Celsius seeks $2 billion from pre-bankruptcy withdrawals

The targeted withdrawals represent about 2% of Celsius users but account for roughly 40% of the platform’s assets at bankruptcy time.

Advisors overseeing Celsius Network’s bankruptcy are demanding that customers who withdrew over $100,000 in the 90 days before bankruptcy return those funds. According to a report published today by Bloomberg, these withdrawals totaled over $2 billion.

The Celsius committee said that the reason for clawback is to prevent those who withdrew funds early from having an unfair advantage over creditors who didn’t withdraw. As noted, the clawback effort targets approximately 2% of Celsius users but accounts for 40% of the platform’s assets withdrawn at the time.

Under the US Bankruptcy Code, companies are allowed to recover funds paid out just before filing to ensure fair treatment of all creditors. This prevents unfair prepetition payments to one creditor at the expense of all other creditors. In other words, those who didn’t withdraw funds shouldn’t be disadvantaged compared to those who did right before the collapse.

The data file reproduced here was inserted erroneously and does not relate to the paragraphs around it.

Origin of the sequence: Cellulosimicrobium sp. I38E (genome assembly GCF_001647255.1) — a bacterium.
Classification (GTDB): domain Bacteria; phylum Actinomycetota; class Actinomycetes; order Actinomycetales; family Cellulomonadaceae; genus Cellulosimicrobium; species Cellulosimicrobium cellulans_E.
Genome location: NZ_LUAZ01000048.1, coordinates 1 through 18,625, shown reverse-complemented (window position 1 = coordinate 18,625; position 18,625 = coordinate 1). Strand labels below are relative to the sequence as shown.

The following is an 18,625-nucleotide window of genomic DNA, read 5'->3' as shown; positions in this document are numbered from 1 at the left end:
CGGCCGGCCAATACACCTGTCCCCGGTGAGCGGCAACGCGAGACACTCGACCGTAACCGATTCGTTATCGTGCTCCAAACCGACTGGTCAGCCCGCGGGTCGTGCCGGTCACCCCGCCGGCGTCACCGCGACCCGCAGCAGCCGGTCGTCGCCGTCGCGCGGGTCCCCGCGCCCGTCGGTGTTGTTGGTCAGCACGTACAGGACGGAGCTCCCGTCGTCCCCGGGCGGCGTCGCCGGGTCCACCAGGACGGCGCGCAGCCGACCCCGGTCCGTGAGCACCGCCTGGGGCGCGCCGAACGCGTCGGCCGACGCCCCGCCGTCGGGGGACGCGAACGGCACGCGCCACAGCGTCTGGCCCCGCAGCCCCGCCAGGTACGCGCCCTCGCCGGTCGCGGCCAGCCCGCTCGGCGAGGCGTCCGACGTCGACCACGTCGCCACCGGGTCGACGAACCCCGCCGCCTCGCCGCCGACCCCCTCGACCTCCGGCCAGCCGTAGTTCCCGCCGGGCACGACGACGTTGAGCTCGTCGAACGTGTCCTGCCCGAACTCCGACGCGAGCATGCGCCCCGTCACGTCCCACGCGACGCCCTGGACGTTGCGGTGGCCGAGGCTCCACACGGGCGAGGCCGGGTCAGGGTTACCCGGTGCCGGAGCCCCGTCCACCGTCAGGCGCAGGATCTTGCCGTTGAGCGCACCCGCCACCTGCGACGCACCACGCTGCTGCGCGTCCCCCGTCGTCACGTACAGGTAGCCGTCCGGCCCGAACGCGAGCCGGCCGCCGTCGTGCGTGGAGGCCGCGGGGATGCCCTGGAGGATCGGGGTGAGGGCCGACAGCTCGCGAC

Celsius offers customers a “favorable rate” settlement to avoid potential litigation. This settlement considers the value of withdrawn assets at the time of withdrawal, allowing customers to keep any gains from recent price increases. On the other hand, customers who refuse the settlement risk being forced to return a potentially larger sum through lawsuits.

Crypto lender Celsius found itself in the hot seat during the summer of 2022 when it abruptly suspended all account withdrawals, swaps, and transfers between accounts, citing “extreme market conditions.” Just a month later, the company filed for Chapter 11 bankruptcy.

After a period of crisis, Celsius recently announced its successful reorganization and exited from bankruptcy proceedings. The company worked closely with the Official Committee of Unsecured Creditors (UCC) and federal and state regulatory agencies to facilitate the distribution of over $3 billion to its creditors.

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